3. Voice – Read what you write audibly. You’ll hear where it sounds unnatural or forced. You’ll catch where it doesn’t flow, and where it does. If you read quickly enough, your brain will spontaneously correct what you’ve done wrong, so pay attention to yourself as you read audibly. You’ll achieve a lot.
4. Roam – Feel free to yap on. Individuals rarely get to the point in discussions. Unless you’re writing a law enforcement officer or surgeon giving a report, don’t presume the characters will emit just the facts. People prevaricate; it’s a fact of life. Let your character chatter away and they’ll end up much profounder and more authentic.
5. Streamline – Don’t force your characters to say everything. Reduce your dialogue to the bare bones. A ‘yep’ or ‘nope’ can tell you a lot about a character. They don’t always have to reply to others, and they don’t always have to complete a thought. Let your readers fill in some breaks.
6. Chill– Don’t stress about making it flawless. Let your characters have their own voice. They may say things that you never thought they could. If you recognize your characters and let them speak through you, you’ll end up with much deeper dialogue.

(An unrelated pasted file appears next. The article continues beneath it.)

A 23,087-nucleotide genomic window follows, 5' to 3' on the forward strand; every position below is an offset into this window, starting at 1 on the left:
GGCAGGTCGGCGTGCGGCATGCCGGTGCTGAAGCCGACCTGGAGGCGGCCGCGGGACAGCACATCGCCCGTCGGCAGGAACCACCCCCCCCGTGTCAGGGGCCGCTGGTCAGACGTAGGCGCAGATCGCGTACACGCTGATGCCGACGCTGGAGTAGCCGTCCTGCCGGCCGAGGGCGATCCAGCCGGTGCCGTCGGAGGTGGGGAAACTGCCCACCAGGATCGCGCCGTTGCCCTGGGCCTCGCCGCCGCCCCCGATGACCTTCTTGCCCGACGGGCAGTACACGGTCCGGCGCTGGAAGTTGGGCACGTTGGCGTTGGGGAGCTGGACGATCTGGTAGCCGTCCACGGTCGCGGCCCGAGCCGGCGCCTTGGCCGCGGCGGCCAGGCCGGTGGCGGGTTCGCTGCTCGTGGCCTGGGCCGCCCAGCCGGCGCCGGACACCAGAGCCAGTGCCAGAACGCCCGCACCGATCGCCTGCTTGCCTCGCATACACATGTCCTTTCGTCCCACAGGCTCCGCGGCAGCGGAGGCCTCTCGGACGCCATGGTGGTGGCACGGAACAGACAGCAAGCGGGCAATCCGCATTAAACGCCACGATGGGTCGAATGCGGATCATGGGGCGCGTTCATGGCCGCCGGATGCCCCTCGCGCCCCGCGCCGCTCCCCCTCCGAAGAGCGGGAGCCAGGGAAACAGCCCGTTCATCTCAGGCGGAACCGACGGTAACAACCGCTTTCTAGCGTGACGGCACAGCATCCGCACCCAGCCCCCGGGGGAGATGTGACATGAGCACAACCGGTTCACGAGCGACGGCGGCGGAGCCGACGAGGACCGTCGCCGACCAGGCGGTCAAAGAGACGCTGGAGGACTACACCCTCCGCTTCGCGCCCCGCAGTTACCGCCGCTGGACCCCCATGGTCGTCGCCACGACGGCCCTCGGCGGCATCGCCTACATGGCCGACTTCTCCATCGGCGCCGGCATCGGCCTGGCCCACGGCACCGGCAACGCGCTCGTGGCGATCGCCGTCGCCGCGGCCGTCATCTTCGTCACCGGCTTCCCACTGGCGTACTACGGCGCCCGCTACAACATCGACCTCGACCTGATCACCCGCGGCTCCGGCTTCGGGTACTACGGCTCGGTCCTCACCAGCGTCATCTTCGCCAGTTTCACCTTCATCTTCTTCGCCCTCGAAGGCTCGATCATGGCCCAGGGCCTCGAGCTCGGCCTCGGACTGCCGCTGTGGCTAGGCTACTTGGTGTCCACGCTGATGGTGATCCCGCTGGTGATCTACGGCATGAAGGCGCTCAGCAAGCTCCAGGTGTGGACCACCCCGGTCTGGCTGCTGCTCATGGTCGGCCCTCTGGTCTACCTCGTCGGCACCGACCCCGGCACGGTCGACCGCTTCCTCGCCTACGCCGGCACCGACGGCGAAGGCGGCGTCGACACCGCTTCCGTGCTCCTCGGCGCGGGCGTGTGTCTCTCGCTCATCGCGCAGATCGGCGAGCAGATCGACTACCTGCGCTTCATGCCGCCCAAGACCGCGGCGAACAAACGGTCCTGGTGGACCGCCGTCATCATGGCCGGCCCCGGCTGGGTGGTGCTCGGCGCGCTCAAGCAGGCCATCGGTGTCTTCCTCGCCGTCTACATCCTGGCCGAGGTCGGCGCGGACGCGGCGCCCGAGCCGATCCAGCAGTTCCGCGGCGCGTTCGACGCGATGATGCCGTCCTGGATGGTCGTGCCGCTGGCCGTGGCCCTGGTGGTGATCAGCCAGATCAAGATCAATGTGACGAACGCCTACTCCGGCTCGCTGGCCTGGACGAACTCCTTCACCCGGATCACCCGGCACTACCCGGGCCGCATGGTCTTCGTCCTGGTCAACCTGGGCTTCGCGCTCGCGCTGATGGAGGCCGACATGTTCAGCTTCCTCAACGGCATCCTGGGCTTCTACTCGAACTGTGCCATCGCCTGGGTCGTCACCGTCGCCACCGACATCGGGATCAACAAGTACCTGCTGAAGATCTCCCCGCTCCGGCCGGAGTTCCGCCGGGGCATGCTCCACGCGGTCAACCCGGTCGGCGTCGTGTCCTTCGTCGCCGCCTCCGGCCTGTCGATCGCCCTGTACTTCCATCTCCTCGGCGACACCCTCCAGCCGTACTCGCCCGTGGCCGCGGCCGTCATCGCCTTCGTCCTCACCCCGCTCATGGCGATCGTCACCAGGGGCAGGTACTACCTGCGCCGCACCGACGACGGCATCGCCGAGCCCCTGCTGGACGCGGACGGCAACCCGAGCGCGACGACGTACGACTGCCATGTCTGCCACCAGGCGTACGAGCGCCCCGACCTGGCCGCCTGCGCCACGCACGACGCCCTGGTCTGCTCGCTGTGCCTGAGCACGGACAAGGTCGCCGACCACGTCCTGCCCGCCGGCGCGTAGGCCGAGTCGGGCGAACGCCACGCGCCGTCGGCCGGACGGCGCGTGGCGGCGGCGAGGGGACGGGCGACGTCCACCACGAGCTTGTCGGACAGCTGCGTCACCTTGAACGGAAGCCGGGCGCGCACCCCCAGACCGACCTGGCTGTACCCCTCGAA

7. Jargon – What you communicate in is a living language. It fluctuates. Let your characters’ dialogue echo who they are and where they come from. If they want to say ain’t, allow them to. It’s not your job to be the grammar judge for your characters. People speak poorly. They dangle participles, they use fragments, and they curse. Recollect that it’s not you that’s speaking- it is your character. They have their own opinion, so let them express it.
8. In for a penny– Don’t go to extremes with accents. Tell the reader what brogue a character has and then give tip-offs in the dialogue. No one wishes to read a page of apostrophes and purposefully misspelled words. A ya’ll or a gotta on occasion will remind readers of who’s talking, without the hassle.